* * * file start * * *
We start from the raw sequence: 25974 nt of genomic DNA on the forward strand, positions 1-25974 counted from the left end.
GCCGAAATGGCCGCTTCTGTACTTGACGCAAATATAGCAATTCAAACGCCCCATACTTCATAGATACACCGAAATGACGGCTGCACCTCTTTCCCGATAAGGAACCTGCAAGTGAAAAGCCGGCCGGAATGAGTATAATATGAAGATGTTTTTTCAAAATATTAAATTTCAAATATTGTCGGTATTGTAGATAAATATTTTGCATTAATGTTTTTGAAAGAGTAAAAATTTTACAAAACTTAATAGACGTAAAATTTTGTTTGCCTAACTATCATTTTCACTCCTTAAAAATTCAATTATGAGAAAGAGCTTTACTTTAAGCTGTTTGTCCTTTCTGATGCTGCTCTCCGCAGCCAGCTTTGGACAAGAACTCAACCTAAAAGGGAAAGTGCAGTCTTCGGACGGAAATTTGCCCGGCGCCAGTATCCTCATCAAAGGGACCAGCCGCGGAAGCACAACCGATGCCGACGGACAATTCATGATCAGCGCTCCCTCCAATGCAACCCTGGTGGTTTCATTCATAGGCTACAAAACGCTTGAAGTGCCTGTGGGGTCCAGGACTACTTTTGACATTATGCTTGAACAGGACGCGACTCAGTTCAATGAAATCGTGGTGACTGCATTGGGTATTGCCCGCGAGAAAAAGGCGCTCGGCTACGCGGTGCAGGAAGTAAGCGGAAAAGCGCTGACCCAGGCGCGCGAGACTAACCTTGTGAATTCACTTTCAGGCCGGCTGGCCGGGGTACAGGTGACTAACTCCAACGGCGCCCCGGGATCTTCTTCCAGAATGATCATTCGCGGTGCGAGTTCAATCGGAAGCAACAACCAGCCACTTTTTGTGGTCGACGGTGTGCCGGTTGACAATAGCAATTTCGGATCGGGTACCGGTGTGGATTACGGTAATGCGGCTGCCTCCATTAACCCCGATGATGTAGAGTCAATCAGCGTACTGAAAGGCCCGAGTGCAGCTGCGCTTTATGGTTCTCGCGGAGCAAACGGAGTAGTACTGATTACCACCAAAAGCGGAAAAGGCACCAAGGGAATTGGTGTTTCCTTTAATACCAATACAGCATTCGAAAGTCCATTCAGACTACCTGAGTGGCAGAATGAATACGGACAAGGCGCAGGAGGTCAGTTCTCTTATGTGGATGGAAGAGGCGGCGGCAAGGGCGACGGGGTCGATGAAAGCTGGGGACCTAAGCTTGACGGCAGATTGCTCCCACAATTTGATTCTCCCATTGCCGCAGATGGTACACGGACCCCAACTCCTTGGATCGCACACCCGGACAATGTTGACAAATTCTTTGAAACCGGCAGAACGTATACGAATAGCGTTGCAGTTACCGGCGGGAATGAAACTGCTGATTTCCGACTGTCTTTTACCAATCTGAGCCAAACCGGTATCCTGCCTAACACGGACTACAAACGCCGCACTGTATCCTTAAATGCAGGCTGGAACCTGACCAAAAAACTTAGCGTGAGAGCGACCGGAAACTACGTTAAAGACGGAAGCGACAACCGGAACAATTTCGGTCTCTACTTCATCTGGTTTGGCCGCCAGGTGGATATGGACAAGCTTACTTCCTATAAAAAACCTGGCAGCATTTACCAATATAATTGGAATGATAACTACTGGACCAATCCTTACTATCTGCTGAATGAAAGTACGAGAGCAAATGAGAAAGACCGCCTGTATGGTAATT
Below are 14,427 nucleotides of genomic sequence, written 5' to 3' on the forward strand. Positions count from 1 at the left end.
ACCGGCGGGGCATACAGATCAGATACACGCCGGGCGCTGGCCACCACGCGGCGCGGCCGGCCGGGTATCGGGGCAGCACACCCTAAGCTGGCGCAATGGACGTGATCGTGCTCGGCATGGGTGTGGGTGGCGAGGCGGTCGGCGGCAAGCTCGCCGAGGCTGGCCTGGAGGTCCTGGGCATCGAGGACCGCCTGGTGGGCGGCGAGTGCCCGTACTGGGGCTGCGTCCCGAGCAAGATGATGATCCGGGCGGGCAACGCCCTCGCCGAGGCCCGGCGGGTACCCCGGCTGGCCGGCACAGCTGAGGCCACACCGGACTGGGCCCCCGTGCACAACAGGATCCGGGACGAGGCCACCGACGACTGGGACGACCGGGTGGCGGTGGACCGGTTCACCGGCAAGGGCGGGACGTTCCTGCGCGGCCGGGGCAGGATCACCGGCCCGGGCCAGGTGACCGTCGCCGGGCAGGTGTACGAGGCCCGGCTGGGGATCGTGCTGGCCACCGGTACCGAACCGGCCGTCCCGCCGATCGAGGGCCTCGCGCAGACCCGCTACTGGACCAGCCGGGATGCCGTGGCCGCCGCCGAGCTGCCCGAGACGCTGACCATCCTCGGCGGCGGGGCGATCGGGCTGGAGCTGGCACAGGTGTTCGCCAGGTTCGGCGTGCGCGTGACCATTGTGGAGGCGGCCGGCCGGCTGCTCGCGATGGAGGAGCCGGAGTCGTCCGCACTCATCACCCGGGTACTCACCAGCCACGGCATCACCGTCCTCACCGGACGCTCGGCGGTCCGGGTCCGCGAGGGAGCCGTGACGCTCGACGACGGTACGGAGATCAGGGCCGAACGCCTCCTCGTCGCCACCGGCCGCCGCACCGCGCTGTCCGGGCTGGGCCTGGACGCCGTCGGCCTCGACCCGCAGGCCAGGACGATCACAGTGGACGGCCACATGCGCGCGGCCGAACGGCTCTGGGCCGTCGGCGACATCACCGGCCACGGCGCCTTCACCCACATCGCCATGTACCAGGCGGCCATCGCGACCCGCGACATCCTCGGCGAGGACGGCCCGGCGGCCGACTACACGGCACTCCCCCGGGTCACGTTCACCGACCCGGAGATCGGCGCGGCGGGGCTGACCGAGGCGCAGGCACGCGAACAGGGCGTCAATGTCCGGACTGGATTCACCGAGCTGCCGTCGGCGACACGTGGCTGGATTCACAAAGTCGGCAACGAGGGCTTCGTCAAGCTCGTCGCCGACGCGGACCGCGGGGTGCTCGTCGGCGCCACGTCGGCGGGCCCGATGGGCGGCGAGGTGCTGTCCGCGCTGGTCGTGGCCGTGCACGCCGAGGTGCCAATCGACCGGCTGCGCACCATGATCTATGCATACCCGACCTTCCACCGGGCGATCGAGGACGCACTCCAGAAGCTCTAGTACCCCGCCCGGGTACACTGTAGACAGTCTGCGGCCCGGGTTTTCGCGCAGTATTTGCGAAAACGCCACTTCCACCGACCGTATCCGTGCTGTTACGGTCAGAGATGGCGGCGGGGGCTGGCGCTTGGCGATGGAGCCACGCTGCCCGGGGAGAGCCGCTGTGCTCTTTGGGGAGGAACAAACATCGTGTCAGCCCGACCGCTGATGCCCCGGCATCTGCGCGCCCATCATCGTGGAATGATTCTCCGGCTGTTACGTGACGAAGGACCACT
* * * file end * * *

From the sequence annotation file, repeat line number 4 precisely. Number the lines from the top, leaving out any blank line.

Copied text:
ACCGGCGGGGCATACAGATCAGATACACGCCGGGCGCTGGCCACCACGCGGCGCGGCCGGCCGGGTATCGGGGCAGCACACCCTAAGCTGGCGCAATGGACGTGATCGTGCTCGGCATGGGTGTGGGTGGCGAGGCGGTCGGCGGCAAGCTCGCCGAGGCTGGCCTGGAGGTCCTGGGCATCGAGGACCGCCTGGTGGGCGGCGAGTGCCCGTACTGGGGCTGCGTCCCGAGCAAGATGATGATCCGGGCGGGCAACGCCCTCGCCGAGGCCCGGCGGGTACCCCGGCTGGCCGGCACAGCTGAGGCCACACCGGACTGGGCCCCCGTGCACAACAGGATCCGGGACGAGGCCACCGACGACTGGGACGACCGGGTGGCGGTGGACCGGTTCACCGGCAAGGGCGGGACGTTCCTGCGCGGCCGGGGCAGGATCACCGGCCCGGGCCAGGTGACCGTCGCCGGGCAGGTGTACGAGGCCCGGCTGGGGATCGTGCTGGCCACCGGTACCGAACCGGCCGTCCCGCCGATCGAGGGCCTCGCGCAGACCCGCTACTGGACCAGCCGGGATGCCGTGGCCGCCGCCGAGCTGCCCGAGACGCTGACCATCCTCGGCGGCGGGGCGATCGGGCTGGAGCTGGCACAGGTGTTCGCCAGGTTCGGCGTGCGCGTGACCATTGTGGAGGCGGCCGGCCGGCTGCTCGCGATGGAGGAGCCGGAGTCGTCCGCACTCATCACCCGGGTACTCACCAGCCACGGCATCACCGTCCTCACCGGACGCTCGGCGGTCCGGGTCCGCGAGGGAGCCGTGACGCTCGACGACGGTACGGAGATCAGGGCCGAACGCCTCCTCGTCGCCACCGGCCGCCGCACCGCGCTGTCCGGGCTGGGCCTGGACGCCGTCGGCCTCGACCCGCAGGCCAGGACGATCACAGTGGACGGCCACATGCGCGCGGCCGAACGGCTCTGGGCCGTCGGCGACATCACCGGCCACGGCGCCTTCACCCACATCGCCATGTACCAGGCGGCCATCGCGACCCGCGACATCCTCGGCGAGGACGGCCCGGCGGCCGACTACACGGCACTCCCCCGGGTCACGTTCACCGACCCGGAGATCGGCGCGGCGGGGCTGACCGAGGCGCAGGCACGCGAACAGGGCGTCAATGTCCGGACTGGATTCACCGAGCTGCCGTCGGCGACACGTGGCTGGATTCACAAAGTCGGCAACGAGGGCTTCGTCAAGCTCGTCGCCGACGCGGACCGCGGGGTGCTCGTCGGCGCCACGTCGGCGGGCCCGATGGGCGGCGAGGTGCTGTCCGCGCTGGTCGTGGCCGTGCACGCCGAGGTGCCAATCGACCGGCTGCGCACCATGATCTATGCATACCCGACCTTCCACCGGGCGATCGAGGACGCACTCCAGAAGCTCTAGTACCCCGCCCGGGTACACTGTAGACAGTCTGCGGCCCGGGTTTTCGCGCAGTATTTGCGAAAACGCCACTTCCACCGACCGTATCCGTGCTGTTACGGTCAGAGATGGCGGCGGGGGCTGGCGCTTGGCGATGGAGCCACGCTGCCCGGGGAGAGCCGCTGTGCTCTTTGGGGAGGAACAAACATCGTGTCAGCCCGACCGCTGATGCCCCGGCATCTGCGCGCCCATCATCGTGGAATGATTCTCCGGCTGTTACGTGACGAAGGACCACT